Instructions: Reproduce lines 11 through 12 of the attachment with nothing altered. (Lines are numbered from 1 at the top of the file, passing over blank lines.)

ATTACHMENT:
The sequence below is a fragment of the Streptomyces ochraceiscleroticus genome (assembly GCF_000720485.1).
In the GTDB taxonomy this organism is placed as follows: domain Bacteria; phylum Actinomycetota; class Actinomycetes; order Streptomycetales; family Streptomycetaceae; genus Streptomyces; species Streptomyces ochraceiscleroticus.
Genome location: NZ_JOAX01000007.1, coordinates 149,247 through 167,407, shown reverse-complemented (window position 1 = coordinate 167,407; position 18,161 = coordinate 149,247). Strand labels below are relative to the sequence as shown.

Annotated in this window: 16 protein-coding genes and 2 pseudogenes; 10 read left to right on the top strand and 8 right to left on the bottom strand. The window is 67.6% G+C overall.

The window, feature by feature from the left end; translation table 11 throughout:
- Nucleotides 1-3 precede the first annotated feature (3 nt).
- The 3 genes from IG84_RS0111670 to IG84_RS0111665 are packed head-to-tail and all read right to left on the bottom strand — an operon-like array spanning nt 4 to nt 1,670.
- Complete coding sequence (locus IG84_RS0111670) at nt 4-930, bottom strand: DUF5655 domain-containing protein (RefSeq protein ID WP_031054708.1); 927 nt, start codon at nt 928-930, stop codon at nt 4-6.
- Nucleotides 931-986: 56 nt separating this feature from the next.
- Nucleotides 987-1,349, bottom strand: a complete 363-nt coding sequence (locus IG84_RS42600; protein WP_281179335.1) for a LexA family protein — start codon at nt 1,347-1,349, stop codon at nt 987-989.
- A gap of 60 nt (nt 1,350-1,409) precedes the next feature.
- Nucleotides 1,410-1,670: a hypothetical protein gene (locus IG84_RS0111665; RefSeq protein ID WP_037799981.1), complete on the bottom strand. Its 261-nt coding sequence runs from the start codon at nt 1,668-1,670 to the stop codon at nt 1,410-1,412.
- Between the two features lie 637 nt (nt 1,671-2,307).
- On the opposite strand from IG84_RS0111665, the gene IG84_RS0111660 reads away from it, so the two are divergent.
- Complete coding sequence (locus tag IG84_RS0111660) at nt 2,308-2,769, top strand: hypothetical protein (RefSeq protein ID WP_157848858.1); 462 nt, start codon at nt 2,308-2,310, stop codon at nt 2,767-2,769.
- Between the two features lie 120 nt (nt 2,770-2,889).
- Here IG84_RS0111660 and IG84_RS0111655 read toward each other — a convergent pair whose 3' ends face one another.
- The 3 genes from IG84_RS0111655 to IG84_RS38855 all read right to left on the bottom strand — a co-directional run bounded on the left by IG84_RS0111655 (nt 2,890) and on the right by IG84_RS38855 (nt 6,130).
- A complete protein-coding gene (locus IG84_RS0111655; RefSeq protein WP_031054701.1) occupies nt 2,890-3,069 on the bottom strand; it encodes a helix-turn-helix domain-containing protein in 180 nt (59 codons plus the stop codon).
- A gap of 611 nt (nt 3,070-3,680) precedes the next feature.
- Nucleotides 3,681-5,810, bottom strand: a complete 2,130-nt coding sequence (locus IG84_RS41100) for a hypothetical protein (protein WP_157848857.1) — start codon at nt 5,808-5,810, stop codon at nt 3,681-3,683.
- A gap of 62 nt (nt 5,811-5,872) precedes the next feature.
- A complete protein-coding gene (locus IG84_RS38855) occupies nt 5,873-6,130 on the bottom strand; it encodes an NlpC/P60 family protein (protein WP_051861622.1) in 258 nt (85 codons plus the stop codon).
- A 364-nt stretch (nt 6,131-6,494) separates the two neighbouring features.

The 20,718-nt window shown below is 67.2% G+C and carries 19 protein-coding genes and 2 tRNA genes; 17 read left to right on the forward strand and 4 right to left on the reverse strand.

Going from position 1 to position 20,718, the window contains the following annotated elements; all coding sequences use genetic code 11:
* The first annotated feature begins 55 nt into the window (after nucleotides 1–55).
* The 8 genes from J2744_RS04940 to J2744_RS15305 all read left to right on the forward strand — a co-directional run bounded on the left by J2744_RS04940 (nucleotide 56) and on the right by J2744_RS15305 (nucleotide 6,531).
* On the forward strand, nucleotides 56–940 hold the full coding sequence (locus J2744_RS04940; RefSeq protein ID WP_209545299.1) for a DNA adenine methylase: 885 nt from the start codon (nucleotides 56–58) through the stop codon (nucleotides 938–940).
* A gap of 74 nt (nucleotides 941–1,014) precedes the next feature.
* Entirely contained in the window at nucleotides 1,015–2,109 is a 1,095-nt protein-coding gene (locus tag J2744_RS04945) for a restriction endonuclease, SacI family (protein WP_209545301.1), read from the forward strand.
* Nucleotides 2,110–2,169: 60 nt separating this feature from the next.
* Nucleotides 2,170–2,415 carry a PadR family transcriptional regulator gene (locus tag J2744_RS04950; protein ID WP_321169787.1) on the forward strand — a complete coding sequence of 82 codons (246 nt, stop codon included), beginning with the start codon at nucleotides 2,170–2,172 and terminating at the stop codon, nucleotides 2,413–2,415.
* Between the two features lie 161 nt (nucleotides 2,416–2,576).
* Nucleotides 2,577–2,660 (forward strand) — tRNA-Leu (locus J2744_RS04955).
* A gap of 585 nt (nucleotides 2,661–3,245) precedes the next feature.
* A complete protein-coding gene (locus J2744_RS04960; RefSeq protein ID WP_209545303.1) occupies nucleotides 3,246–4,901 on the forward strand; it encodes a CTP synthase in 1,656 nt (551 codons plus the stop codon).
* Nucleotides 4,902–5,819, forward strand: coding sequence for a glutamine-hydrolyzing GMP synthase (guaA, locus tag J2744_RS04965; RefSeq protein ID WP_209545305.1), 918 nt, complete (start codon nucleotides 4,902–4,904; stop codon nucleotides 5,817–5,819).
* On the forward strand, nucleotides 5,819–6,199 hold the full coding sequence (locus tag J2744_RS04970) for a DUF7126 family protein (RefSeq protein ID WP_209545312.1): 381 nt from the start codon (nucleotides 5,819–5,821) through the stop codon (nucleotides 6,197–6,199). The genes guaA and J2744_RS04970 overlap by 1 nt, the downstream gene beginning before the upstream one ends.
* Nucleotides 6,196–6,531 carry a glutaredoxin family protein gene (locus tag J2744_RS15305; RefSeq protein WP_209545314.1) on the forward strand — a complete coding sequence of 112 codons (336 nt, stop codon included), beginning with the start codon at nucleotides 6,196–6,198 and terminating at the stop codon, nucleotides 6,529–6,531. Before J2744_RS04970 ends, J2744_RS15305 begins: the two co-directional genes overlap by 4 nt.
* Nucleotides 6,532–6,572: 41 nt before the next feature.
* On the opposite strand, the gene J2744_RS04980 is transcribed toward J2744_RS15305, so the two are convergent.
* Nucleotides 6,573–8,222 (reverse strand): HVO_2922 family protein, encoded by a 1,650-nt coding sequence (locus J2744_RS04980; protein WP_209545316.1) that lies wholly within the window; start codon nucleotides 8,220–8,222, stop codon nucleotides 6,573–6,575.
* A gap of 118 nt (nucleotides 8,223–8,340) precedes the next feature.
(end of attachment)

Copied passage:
- A gap of 60 nt (nt 1,350-1,409) precedes the next feature.
- Nucleotides 1,410-1,670: a hypothetical protein gene (locus IG84_RS0111665; RefSeq protein ID WP_037799981.1), complete on the bottom strand. Its 261-nt coding sequence runs from the start codon at nt 1,668-1,670 to the stop codon at nt 1,410-1,412.